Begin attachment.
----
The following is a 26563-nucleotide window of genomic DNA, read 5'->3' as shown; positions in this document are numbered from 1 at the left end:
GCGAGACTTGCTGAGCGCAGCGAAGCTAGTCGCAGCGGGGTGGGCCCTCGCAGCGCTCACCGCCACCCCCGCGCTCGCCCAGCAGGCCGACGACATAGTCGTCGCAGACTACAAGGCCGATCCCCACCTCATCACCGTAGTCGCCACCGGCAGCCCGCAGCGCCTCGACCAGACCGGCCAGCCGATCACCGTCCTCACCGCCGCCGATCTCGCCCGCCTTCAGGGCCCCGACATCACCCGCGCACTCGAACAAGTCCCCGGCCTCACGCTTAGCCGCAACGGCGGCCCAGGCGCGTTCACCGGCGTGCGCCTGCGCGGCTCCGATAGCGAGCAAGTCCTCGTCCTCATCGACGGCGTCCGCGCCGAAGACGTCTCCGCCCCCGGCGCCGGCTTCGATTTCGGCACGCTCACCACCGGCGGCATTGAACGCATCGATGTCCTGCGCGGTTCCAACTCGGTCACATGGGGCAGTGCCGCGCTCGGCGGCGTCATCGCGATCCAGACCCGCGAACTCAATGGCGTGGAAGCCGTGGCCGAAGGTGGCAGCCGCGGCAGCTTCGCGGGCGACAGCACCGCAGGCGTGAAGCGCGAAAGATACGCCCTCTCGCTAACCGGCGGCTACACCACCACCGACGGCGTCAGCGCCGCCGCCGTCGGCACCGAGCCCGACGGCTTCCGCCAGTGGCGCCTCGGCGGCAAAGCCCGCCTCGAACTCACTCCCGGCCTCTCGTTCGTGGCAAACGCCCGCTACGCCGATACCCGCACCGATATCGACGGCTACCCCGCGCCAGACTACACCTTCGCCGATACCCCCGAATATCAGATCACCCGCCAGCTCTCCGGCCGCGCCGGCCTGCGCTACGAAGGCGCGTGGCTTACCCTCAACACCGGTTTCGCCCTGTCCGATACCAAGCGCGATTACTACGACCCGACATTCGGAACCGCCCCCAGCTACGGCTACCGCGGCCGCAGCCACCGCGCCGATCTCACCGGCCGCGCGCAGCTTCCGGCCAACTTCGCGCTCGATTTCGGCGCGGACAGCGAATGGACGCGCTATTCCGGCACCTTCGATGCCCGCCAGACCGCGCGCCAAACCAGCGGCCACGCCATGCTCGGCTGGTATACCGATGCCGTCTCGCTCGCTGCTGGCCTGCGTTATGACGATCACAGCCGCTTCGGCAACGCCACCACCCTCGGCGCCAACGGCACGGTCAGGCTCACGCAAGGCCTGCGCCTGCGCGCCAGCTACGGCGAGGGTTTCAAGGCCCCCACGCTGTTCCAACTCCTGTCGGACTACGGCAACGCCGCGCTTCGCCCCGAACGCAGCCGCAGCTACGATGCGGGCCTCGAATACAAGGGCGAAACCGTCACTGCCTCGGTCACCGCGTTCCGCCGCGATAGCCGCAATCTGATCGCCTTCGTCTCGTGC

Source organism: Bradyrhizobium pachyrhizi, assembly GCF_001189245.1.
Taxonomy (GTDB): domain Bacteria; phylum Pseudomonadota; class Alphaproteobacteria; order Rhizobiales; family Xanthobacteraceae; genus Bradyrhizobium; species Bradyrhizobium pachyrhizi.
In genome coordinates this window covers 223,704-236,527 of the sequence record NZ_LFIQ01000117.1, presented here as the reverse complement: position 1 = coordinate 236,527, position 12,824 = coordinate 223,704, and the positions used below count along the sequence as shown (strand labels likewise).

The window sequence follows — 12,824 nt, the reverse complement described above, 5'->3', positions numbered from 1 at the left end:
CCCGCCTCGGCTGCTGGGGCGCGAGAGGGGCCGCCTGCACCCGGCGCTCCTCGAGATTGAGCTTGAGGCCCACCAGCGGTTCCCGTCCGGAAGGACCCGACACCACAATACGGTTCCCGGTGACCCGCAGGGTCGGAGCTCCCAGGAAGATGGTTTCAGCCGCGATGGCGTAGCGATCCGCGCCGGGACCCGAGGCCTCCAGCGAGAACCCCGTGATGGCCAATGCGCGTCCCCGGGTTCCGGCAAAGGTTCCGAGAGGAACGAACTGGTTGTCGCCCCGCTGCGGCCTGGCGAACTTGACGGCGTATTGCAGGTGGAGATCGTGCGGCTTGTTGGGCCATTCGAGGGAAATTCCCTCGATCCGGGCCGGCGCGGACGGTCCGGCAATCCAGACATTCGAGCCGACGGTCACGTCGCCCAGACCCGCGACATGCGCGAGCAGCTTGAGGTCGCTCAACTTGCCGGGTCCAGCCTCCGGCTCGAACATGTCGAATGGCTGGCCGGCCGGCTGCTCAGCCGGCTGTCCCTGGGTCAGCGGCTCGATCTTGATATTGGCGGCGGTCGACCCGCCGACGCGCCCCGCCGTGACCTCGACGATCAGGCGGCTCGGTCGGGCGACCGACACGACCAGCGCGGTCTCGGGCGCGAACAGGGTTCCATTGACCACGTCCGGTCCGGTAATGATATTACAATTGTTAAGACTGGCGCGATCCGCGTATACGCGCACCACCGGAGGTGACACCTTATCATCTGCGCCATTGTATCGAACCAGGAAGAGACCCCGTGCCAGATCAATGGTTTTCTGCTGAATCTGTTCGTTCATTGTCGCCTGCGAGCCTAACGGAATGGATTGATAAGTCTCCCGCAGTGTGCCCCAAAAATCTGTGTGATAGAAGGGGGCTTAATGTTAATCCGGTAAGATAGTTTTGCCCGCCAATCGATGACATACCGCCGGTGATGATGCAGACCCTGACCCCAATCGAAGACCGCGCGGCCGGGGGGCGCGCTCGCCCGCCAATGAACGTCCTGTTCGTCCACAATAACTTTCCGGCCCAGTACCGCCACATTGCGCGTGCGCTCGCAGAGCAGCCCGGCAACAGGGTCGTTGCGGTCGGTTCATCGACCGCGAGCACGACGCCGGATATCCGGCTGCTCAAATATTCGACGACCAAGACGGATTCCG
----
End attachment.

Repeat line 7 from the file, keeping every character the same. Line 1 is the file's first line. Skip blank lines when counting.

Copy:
CCCGCCTCGGCTGCTGGGGCGCGAGAGGGGCCGCCTGCACCCGGCGCTCCTCGAGATTGAGCTTGAGGCCCACCAGCGGTTCCCGTCCGGAAGGACCCGACACCACAATACGGTTCCCGGTGACCCGCAGGGTCGGAGCTCCCAGGAAGATGGTTTCAGCCGCGATGGCGTAGCGATCCGCGCCGGGACCCGAGGCCTCCAGCGAGAACCCCGTGATGGCCAATGCGCGTCCCCGGGTTCCGGCAAAGGTTCCGAGAGGAACGAACTGGTTGTCGCCCCGCTGCGGCCTGGCGAACTTGACGGCGTATTGCAGGTGGAGATCGTGCGGCTTGTTGGGCCATTCGAGGGAAATTCCCTCGATCCGGGCCGGCGCGGACGGTCCGGCAATCCAGACATTCGAGCCGACGGTCACGTCGCCCAGACCCGCGACATGCGCGAGCAGCTTGAGGTCGCTCAACTTGCCGGGTCCAGCCTCCGGCTCGAACATGTCGAATGGCTGGCCGGCCGGCTGCTCAGCCGGCTGTCCCTGGGTCAGCGGCTCGATCTTGATATTGGCGGCGGTCGACCCGCCGACGCGCCCCGCCGTGACCTCGACGATCAGGCGGCTCGGTCGGGCGACCGACACGACCAGCGCGGTCTCGGGCGCGAACAGGGTTCCATTGACCACGTCCGGTCCGGTAATGATATTACAATTGTTAAGACTGGCGCGATCCGCGTATACGCGCACCACCGGAGGTGACACCTTATCATCTGCGCCATTGTATCGAACCAGGAAGAGACCCCGTGCCAGATCAATGGTTTTCTGCTGAATCTGTTCGTTCATTGTCGCCTGCGAGCCTAACGGAATGGATTGATAAGTCTCCCGCAGTGTGCCCCAAAAATCTGTGTGATAGAAGGGGGCTTAATGTTAATCCGGTAAGATAGTTTTGCCCGCCAATCGATGACATACCGCCGGTGATGATGCAGACCCTGACCCCAATCGAAGACCGCGCGGCCGGGGGGCGCGCTCGCCCGCCAATGAACGTCCTGTTCGTCCACAATAACTTTCCGGCCCAGTACCGCCACATTGCGCGTGCGCTCGCAGAGCAGCCCGGCAACAGGGTCGTTGCGGTCGGTTCATCGACCGCGAGCACGACGCCGGATATCCGGCTGCTCAAATATTCGACGACCAAGACGGATTCCG